Satoshi Hibi

Nagoya Memorial Hospital, Nagoya, Aichi, Japan

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Publications (9)6.58 Total impact

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    ABSTRACT: Objective: Bevacizumab has been increasingly used in combination chemotherapy for the treatment of metastatic or recurrent colorectal cancer. The aim of this report is to underline the possible risks associated with bevacizumab use. Methods: Between July 2005 and March 2013, a total of 130 patients with metastatic colorectal cancer who received oxaliplatin as first-line chemotherapy were divided into 2 groups those treated with bevacizumab (group A ) and those without (group B), and compared. The primary endpoint was to clarify the profile of bevacizumab - induced adverse effects. Secondary endpoints examined therapeutic effects, including overall survival (OS). Results: The incidence of major side effects was almost equivalent, except for bleeding, between the 2 groups. With regard to the therapeutic effects, 1 patient in group A showed complete disappearance of multiple lung metastases without any evidence of recurrence. The median OS was 926 days (95% confidence interval [CI], 756 - 1257) in group A and 534 days (95% CI, 421 - 621) in group B (p < 0.01). Conclusion: The results demonstrate that bevacizumab prolonged survival in these patients although there was an increased risk of clinically significant bleeding.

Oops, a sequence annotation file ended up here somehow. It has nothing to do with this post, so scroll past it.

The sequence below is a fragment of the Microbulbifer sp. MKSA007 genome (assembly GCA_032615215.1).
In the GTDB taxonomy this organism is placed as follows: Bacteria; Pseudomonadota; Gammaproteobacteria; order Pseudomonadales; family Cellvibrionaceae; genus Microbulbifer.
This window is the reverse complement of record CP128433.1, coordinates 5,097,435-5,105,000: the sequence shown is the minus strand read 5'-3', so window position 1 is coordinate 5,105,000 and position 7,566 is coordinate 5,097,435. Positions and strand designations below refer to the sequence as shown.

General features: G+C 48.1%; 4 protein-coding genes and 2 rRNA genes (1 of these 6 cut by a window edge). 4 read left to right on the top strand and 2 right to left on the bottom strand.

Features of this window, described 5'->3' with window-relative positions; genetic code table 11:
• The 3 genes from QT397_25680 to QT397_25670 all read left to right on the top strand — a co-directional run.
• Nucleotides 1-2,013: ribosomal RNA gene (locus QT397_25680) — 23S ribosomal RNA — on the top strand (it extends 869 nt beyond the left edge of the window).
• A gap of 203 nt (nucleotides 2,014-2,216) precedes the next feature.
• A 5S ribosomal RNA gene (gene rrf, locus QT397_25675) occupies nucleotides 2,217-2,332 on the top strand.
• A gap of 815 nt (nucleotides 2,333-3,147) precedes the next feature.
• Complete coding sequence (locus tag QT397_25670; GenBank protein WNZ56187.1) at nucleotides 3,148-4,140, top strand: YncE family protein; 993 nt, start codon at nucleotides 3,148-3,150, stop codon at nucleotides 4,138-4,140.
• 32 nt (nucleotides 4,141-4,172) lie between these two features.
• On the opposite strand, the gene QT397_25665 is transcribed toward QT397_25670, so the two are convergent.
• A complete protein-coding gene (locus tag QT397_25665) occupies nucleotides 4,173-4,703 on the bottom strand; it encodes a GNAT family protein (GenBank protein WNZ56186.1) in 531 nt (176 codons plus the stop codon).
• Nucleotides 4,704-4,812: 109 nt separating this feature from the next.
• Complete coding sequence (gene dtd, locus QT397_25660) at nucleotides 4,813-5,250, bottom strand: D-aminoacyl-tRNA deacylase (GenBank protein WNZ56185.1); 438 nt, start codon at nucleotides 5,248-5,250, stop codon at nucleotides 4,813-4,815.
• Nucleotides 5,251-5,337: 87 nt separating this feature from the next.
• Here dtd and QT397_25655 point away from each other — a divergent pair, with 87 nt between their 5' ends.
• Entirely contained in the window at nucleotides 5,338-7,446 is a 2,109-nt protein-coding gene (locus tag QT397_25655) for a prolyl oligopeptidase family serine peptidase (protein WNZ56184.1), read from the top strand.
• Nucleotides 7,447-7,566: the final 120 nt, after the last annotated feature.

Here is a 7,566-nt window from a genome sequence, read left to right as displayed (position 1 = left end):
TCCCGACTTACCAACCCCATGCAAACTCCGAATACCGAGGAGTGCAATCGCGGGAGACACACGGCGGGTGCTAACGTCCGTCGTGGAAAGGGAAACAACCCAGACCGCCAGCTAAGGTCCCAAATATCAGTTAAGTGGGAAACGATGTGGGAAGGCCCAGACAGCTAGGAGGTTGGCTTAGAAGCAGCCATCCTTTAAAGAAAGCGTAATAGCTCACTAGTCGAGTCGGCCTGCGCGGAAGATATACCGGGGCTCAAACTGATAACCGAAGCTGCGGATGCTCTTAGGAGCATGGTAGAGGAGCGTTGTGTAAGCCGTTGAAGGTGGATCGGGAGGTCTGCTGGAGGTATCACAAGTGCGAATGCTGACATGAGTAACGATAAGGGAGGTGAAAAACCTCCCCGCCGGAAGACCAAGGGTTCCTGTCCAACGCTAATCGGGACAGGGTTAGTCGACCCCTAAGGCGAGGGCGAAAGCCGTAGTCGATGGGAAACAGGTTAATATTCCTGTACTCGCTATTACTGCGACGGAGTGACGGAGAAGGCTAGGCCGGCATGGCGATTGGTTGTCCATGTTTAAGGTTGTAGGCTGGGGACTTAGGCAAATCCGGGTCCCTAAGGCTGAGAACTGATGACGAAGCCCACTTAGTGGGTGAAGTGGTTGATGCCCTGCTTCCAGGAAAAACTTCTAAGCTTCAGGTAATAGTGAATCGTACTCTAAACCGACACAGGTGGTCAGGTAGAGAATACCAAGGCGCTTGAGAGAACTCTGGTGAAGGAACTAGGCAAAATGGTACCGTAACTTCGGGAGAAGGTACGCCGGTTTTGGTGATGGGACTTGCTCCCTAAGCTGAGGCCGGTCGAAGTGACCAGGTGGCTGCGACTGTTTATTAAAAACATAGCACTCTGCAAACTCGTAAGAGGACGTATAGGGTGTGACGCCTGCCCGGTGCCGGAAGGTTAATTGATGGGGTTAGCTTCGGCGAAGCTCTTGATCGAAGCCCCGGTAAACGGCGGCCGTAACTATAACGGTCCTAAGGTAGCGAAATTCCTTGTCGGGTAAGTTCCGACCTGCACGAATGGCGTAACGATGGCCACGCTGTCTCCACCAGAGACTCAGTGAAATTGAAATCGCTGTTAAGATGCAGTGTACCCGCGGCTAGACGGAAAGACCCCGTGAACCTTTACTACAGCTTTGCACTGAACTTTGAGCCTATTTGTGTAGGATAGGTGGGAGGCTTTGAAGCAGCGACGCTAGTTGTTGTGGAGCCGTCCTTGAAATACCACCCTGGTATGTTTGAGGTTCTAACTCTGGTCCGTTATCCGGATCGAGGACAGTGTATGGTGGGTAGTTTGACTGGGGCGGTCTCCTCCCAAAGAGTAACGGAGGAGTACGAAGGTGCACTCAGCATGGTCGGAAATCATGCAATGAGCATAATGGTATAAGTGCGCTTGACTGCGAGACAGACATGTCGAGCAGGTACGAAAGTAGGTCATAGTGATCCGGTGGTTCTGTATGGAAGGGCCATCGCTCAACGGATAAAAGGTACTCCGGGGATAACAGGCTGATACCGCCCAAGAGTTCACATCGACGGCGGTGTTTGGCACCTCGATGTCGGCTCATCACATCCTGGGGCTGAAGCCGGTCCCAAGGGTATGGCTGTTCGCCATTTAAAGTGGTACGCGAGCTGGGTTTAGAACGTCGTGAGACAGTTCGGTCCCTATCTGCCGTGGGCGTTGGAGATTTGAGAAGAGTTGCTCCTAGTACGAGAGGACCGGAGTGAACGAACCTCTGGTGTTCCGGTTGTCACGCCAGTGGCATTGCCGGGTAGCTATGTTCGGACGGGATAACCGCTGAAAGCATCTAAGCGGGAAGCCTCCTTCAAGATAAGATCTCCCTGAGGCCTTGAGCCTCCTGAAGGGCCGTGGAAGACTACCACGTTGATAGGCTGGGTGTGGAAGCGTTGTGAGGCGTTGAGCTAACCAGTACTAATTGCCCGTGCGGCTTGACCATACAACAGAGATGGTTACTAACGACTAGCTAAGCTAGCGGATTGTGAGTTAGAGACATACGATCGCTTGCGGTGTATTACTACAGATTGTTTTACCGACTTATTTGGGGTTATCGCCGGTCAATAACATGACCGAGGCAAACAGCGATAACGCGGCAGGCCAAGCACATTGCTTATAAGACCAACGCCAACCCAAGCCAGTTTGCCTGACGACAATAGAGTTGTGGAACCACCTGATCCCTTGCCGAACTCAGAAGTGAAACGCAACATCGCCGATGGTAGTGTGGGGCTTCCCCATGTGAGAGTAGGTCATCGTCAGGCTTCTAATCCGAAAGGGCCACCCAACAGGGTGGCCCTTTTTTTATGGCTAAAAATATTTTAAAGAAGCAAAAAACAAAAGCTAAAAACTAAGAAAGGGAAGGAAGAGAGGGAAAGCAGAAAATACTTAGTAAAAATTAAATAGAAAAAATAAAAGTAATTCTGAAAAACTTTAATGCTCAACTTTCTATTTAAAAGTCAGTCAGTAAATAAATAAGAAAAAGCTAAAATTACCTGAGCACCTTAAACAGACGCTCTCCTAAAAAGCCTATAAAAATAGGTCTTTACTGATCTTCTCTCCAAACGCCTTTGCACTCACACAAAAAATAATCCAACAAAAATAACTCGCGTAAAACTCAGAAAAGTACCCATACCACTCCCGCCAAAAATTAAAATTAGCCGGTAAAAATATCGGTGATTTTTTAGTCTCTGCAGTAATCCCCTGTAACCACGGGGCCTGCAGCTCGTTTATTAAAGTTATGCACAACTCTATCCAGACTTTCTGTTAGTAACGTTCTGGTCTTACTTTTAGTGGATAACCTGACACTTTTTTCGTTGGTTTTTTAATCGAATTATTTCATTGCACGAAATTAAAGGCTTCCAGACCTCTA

Journal of Analytical Oncology 02/2015; 4(1):24-29. DOI:10.6000/1927-7229.2015.04.01.4
  • Annals of Oncology 11/2013; 24(suppl 9):ix71-ix71. DOI:10.1093/annonc/mdt460.26 · 7.04 Impact Factor
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    ABSTRACT: Abstract Aim: To examine the efficacy of oral rinsing against chemotherapy-induced stomatitis. Methods: Consecutive fluoropyrimidine-treated patients with stomach and colorectal cancer were enrolled from April 2009 to March 2011 (n=43; Group 1) and from January 2012 to December 2012 (n=45; Group 2). The incidence and severity of stomatitis were compared between Group 1 patients, who were instructed to gargle with lemonflavored water 6 times daily, and Group 2 patients, who did not receive any specific guidance. Among patients in the gargle group, we determined the rate of gargling compliance as well as quality of life (QOL) scores, and evaluated the impact of rebamipide use on patient outcomes. Results: The incidence of stomatitis was significantly reduced in Group 1 (14.0%) compared to that in Group 2 (33.3%) and its severity in the former group was milder. Among patients using lemon-flavored water, concomitant rebamipide use had no statistically significant impact on stomatitis incidence (with versus without rebamipide, 19.0% versus 9.0%), the rate of gargling compliance (96.4% versus 94.2%), or QOL scores. Conclusions: Oral rinse with lemon-flavored water is useful for the symptomatic control of fluoropyrimidine induced stomatitis, regardless of the presence or absence of rebamipide.